Kushan Empire, Wima Takto, c. 90 - 113 A.D.

|Kushan| |Empire|, |Kushan| |Empire,| |Wima| |Takto,| |c.| |90| |-| |113| |A.D.||didrachm|
Wima Takto was long known as "The nameless King," since his coins only showed the legend "The King of Kings, Great Savior." The discovery of the Rabatak inscription connected his name with the title on the coins. Wima Takto's empire covered northwestern Gandhara and greater Bactria towards China, where Kushan presence has been asserted in the Tarim Basin. Under his reign, embassies were also sent to the Chinese court. This type circulated in Bactria, the Kabul valley, Gandhara and the Punjab.
WA68937. Billon didrachm, ANS Kushan 185, Mitchiner ACW 2947, F, weight 8.018 g, maximum diameter 20.8 mm, die axis 0o, probably Begram mint, c. 90 - 113 A.D.; obverse radiate, diademed, and draped bust of sun-god Miiro right, 7 rays, arrow tied with ribbons raised in right hand, 3 pronged tamgha left; reverse BACIΛEV BACIΛEWN CWTHP MEΓAC (king of kings, great savior), king on horseback right; wearing soft Iranian cap, diadem with long ties, nomad jacket and trousers; pick-axe in right hand, 3 pronged tamga right; SOLD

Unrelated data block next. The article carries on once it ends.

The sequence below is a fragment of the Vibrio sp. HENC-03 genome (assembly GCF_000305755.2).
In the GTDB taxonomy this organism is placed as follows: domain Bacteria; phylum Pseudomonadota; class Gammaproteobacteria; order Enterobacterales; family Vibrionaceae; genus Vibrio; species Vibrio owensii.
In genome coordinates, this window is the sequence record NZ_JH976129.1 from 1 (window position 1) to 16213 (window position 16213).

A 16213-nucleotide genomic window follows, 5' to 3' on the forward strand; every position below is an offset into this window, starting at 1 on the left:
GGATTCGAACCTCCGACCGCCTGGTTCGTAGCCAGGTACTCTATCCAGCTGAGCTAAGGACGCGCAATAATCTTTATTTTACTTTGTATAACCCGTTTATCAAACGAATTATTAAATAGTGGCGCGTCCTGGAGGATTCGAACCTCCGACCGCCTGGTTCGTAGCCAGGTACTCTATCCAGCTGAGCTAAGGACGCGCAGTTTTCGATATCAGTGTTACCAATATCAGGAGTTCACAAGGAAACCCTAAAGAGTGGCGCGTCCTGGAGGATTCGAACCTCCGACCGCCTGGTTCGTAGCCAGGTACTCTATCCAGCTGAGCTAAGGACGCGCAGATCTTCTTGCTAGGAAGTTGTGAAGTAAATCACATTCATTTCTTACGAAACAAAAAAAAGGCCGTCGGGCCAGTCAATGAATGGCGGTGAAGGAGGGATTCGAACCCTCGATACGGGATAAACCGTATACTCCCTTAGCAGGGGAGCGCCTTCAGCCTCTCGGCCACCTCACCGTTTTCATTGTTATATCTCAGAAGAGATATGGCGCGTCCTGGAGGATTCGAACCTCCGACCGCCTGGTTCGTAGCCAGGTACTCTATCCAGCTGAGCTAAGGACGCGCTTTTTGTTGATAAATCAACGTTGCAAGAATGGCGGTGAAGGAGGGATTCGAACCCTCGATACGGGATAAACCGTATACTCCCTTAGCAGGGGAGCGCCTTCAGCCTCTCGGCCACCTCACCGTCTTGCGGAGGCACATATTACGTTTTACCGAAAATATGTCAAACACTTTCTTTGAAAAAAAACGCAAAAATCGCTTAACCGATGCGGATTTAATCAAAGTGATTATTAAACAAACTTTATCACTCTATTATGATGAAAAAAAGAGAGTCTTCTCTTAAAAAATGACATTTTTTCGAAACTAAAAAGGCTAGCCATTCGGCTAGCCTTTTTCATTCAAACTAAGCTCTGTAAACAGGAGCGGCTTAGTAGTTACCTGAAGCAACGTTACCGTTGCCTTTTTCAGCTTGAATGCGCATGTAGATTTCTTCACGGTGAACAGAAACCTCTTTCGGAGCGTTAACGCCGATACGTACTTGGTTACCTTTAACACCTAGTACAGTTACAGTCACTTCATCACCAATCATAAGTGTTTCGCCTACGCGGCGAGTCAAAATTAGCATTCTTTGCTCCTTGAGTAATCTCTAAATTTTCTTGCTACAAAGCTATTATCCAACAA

Kushan Empire, Vasu Deva I, c. 195 - 225 A.D.

|Kushan| |Empire|, |Kushan| |Empire,| |Vasu| |Deva| |I,| |c.| |195| |-| |225| |A.D.||unit|
Peshawar is the capital of Pakistan's North-West Frontier Province and the administrative center for the Federally Administered Tribal Areas of Pakistan. The ancient Sanskrit name was Purushapura (meaning "city of men"). The Kushan king Kanishka moved the Kushan capital to Purushapura (Peshawar) in the 2nd century A.D.